Bingeing has been my default viewing mode for some time, but it’s only more recently that it’s come to encompass indulging in multiple releases by a particular company – which in turn is a result of those company’s offering regular sales and discount packages of monthly releases. The most prominent examples of this are Vinegar Syndrome and Severin Films, both of which specialize in genre and exploitation titles, pulling me into deep, often sordid, black holes.
Once again, Arrow Video introduces me to a previously unknown filmmaker whose work is wildly imaginative, playful and challenging. Their two-disk set of Miguel Llansó’s Crumbs (2015) and Jesus Shows You the Way to the Highway (2019) is one of the year’s most engaging releases.
Social isolation and “working from home” mean a lot of time for movie-watching … and the volume far outstrips my ability to say anything substantive about many of the films I do watch: so here I mostly just acknowledge what I’ve been viewing in the past 4-6 weeks. Part one of four.
Although there are obviously differences from culture to culture, many Asian movies share a tendency to to ignore the kind of “realism” Western, and particularly American, movies so often feel is necessary – which is one reason so many U.S. remakes of Asian genre movies take on a pedestrian quality nowhere evident in the originals. Three recent Asian movies – from Korea, Japan and China – use different approaches to explore societies in which economic and social inequality engender violence and to some degree madness. One uses blackly comic satire, one pushes genre tropes to absurd extremes, and one pushes neorealism into the realm of nightmare.
Among recently viewed Arrow Blu-rays are a classic Italian political satire, a scrappy independent from Dayton, Ohio, a dark children’s fantasy, an end-of-the-world romance, and a violently stylish Japanese series of women-in-prison movies.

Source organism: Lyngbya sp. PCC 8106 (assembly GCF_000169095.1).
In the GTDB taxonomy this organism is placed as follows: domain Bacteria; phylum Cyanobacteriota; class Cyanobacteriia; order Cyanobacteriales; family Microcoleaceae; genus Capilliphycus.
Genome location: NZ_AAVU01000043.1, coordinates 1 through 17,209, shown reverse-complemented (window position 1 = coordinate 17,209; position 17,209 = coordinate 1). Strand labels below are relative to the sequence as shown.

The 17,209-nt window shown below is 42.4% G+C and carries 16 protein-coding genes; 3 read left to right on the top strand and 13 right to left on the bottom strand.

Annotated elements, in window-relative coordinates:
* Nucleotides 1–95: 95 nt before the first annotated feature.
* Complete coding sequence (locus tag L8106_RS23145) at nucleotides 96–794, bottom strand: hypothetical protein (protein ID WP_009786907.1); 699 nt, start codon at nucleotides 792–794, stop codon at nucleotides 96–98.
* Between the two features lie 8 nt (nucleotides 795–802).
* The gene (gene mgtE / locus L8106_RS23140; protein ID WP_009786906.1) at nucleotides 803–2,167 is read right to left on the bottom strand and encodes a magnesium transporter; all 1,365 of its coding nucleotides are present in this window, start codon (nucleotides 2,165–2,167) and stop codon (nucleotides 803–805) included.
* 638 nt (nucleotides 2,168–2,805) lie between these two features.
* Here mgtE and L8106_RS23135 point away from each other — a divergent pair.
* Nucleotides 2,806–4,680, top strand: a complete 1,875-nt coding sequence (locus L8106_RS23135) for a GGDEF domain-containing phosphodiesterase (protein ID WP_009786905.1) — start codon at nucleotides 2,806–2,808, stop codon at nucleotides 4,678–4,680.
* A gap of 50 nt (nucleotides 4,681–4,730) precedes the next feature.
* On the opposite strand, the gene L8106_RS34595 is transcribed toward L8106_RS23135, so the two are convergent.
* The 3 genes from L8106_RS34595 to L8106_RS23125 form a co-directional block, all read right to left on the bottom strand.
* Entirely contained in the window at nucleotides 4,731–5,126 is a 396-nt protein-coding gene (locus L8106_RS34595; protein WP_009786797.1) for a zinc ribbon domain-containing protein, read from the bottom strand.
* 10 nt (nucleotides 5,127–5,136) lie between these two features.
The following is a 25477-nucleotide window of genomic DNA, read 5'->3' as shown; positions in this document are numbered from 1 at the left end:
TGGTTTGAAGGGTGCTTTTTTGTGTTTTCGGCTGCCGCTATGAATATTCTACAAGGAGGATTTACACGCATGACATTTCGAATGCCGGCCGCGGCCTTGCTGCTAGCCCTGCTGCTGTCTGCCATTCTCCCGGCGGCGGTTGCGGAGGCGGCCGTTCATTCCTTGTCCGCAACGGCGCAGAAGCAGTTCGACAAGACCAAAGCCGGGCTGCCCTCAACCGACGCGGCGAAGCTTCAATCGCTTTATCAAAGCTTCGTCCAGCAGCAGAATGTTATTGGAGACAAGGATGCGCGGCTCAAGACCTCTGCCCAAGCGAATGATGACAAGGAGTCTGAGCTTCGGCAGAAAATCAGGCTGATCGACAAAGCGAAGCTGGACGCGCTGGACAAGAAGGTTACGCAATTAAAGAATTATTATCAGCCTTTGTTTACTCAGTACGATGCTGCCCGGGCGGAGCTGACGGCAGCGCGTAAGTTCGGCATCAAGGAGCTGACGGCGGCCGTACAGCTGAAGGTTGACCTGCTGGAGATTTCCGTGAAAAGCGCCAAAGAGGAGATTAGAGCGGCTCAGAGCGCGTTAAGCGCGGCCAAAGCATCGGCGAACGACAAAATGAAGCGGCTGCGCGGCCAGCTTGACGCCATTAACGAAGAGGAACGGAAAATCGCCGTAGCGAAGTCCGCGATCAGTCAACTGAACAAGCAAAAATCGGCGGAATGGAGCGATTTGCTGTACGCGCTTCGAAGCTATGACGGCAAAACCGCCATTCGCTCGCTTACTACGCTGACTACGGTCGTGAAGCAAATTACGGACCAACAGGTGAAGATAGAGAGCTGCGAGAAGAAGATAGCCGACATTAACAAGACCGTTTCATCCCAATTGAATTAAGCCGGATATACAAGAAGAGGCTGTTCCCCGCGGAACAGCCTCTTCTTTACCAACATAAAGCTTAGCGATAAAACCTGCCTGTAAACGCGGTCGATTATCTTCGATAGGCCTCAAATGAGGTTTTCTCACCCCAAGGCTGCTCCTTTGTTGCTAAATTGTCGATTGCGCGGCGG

More recent viewing, heavy on the sci-fi, fantasy and horror – the latter including an ambitious Netflix series and a grim documentary about violence in America.
More brief notes on recent random viewing choices; another mixed bag of classic fantasy, generic thrillers, dramas drawn form real life, spectacular martial arts and gritty war action, and a scattershot, off-the-wall satire by “the world’s worst living director”.
With the recent death of Brazilian filmmaker Nelson Pereira dos Santos, I’ve just re-watched his feature How Tasty Was My Little Frenchman (1971), an ethnographic/historical/satirical depiction of the beginnings of European colonization of South America in the 16th Century.
Frank Sinatra, a star and celebrity, could also be an impressive actor when he cared to make the effort: two of his best performances from the 1960s, in John Frankenheimer’s The Manchurian Candidate (1962) and Mark Robson’s Von Ryan’s Express (1965), reveal a willingness to play flawed characters and expose their weaknesses.
More notes on recent viewing, from a sadistic thriller to emotionally resonant anime, from a literary adaptation to two investigations of racism in America.